Mirror, mirror on the wall—what is the rarest artwork of them all?
In spring 2021, while conducting research on an ancient artwork in the museum’s collection since 1961, Cincinnati Art Museum’s Curator of East Asian Art, Dr. Hou-mei Sung, made a once-in-a-lifetime discovery.
Under special lighting conditions, a plain-looking bronze mirror from the 16th century reflects to reveal an image of a Buddha surrounded by numerous emanating rays of light. This “magic” mirror will be on display beginning July 23, 2022, for the world to finally see.
Known as “magic” or “transparent” or “light penetrating” (透光鏡) mirrors, these types of artworks were first created in China during the Han dynasty (202 BCE–220 CE). When light is projected on them, the mirrors appear transparent and reveal characters or a decorative design.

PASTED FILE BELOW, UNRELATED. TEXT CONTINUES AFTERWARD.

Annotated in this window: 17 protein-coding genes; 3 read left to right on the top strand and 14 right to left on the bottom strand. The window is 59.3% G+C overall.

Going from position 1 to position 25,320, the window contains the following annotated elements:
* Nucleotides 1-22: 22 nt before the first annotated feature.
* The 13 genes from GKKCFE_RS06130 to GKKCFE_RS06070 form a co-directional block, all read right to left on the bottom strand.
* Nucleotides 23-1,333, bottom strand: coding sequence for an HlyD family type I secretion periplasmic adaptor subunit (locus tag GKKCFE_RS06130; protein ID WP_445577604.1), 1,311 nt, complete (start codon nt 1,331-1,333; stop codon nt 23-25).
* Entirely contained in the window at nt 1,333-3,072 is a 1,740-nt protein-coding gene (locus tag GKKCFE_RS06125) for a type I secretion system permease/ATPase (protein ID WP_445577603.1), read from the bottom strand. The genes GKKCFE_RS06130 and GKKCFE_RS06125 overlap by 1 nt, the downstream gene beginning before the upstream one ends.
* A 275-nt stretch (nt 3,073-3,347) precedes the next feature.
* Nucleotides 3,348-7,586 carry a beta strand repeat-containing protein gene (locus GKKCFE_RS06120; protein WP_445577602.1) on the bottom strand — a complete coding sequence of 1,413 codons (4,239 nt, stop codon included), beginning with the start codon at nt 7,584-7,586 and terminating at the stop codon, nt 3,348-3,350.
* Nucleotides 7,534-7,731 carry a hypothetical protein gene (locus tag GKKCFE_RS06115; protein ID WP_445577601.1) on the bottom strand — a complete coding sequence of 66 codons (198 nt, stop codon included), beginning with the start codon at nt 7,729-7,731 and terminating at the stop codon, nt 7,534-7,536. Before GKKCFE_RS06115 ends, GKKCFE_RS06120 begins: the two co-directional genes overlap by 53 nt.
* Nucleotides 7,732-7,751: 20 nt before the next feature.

“This is a national treasure for China, and we are so lucky to have rediscovered this rare object and have on view in Cincinnati,” said Sung.
Ancient magic mirrors are extremely difficult to make and are very rare. Other than the Han dynasty magic mirrors in the Shanghai Museum, only two other similar Buddhist magic mirrors are known: one in the Tokyo National Museum and the other in the Metropolitan Museum of Art. Both are Japanese mirrors made in the Edo period (1603–1867). Initial research of the Cincinnati mirror suggests that it is likely earlier in date than the two other examples and made in China.
Visitors can see the secrets of the mirror for free in the museum’s East Asian Gallery (Gallery 140) after July 23. The East Asian galleries include the arts of China, Japan, and Korea. The museum acquired its first East Asian art works in 1881, making it one of the oldest museum collections of East Asian art in the United States.
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